News in Brain and Behavioural Sciences
The weekly edition of The Human Nature Daily Review
Volume 1: Issue 34 - 17th November, 2001
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Human genetics - An Icelandic company that has drawn criticism for mining the medical information of the country's citizens has found 350 genes linked to more than 40 common diseases. [more] A new study shows that using genetic information about patients could avert many harmful drug reactions once thought to be unavoidable. [more]


Depression - Symptoms of depression appear to peak in men during their 50s, but in women there is typically no increase in symptoms with age until about age 65, according to data from a longitudinal study presented Thursday at the Gerontological Society of America meeting in Chicago. [more]


Mental health policy - China's first regional mental health law, aimed at protecting the rights of those suffering from mental illness, is likely to be approved in Shanghai by the end of the year. [more]


Humour - Planning to watch a comedy? It may be good for you -  anticipation of laughter triggers healthy mood changes, may reduce stress hormone levels, boost immune defenses. [more]



Editor's choice Psychiatry - Psychiatric News from the American Psychiatric Association, 16 November, Vol. 36,, No. 22. [more]


ADHD - Many parents of children with attention-deficit/hyperactivity disorder (ADHD) could be doing more to help their child succeed in school and get along with peers and family, results of a national survey suggest. [more]


Editor's choice Clinical trials - National Institute of Mental Health (US) clinical research studies listed by institute of principal investigator. Active accrual of new subjects. [more]


Dreaming - Language is so frequently touted as the most ‘human’ of human capacities that I fear we, as a species, have overlooked that which truly distinguishes us from the rest of the natural world - dream interpretation. [more]


Schizophrenia - Brains of teens with early onset schizophrenia are ravaged by a back-to-front wave of gray matter loss that parallels the progression from hallucinations and delusions to thinking and emotional deficits, National Institute of Mental Health (NIMH) - supported scientists have discovered. [more]


Race - "Race" is meaningless genetically, a confounding variable in medical research, and studies should no longer be based on it, geneticists argued at a briefing yesterday. [more]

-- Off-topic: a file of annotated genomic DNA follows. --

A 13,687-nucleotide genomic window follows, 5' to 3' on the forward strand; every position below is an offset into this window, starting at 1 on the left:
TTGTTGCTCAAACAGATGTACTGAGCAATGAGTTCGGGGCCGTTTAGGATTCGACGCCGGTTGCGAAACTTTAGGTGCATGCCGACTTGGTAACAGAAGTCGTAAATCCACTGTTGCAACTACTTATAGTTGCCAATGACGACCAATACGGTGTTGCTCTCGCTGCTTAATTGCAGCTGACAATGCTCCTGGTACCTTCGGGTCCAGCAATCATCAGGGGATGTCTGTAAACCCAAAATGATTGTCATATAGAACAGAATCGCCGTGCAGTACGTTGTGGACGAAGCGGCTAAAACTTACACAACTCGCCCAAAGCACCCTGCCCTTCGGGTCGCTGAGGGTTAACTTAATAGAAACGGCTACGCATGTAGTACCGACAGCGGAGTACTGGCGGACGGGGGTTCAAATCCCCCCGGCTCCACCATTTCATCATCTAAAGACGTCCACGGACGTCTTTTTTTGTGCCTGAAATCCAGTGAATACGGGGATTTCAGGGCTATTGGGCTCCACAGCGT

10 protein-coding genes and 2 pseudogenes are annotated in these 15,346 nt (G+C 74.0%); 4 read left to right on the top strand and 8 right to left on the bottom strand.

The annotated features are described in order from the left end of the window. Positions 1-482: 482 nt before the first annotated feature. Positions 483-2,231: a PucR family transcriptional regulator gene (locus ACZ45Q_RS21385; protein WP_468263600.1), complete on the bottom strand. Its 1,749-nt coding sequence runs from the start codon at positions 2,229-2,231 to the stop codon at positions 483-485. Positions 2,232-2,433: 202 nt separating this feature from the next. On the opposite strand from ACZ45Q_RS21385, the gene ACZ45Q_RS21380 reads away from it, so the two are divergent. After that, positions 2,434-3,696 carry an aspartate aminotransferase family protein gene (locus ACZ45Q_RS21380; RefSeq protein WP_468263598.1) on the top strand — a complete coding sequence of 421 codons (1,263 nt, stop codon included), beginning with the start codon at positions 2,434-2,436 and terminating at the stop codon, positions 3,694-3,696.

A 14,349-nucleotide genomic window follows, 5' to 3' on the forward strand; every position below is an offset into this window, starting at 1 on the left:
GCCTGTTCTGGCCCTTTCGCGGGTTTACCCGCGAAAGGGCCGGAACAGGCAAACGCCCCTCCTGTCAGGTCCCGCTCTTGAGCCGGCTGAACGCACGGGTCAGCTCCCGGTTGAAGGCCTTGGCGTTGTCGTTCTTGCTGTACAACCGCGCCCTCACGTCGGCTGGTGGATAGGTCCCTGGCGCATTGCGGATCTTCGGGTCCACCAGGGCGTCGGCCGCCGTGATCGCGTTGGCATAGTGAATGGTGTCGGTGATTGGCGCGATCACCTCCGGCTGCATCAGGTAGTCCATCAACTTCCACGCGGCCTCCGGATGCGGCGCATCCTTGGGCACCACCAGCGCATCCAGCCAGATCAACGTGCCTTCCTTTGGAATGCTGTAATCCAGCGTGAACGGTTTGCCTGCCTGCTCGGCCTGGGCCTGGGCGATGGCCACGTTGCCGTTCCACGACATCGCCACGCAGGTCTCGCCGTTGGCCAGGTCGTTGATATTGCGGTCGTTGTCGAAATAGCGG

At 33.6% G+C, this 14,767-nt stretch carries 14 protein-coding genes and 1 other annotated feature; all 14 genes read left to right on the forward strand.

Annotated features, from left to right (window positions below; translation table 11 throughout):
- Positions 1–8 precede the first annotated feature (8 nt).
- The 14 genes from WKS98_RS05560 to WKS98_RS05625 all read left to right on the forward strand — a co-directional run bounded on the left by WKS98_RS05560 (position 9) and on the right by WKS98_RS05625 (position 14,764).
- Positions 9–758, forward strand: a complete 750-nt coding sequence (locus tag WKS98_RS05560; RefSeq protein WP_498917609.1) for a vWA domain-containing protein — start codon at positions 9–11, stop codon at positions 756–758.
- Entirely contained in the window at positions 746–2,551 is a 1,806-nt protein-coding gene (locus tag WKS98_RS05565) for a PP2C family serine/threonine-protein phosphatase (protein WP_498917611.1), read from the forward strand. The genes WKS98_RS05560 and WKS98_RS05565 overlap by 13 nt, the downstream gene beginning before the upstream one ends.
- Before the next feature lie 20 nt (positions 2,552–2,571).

Science - "I would certainly join a Society for the Protection of Scientific Terms. The urge was particularly strong after I had experienced Shiatsu, which is like acupuncture without needles, not unpleasant. But I was then told that I had very low kidney energy," writes Lewis Wolpert. [more]


Neuropsychology - Researchers say professional musicians can hear music just by thinking about it. Neuroscientists say the violinists they studied have an intuitive sense of notes that amateurs lack. [more]


Editor's choice Australopithecines -  Dr Alexandra Freeman, researcher on the BBC series Walking With Beasts, explains how computer animators portrayed the walking behaviour of Australopithecus, possible ancestors of modern humans that lived around three million years ago. [more]


Depression - Remember your mother telling you: ''Eat your fish. It's good for your brain.'' She may just have been right. Scientists think they have evidence that fish oil could cure mental disorders such as depression and dyslexia -- conditions increasingly common in the Western world. [more]


Stress and depression - For the overwhelming majority of Americans, the primary threat of the anthrax scare isn't bacteria; nor is the top risk of terrorism a suicide bomber. It's the stress these threats arouse that's far more likely to cause harm or even death. [more] Surgeon General predicts increase in depression, suicide in US. [more] In what may be a sign of the times, one depressed dot-commer is offering free Prozac to depressed consumers as part of a promotion by the drug company. [more]


Stress - Several different teams today presented seemingly contradictory results on gender-specific differences in the response to stress. [more] and [more]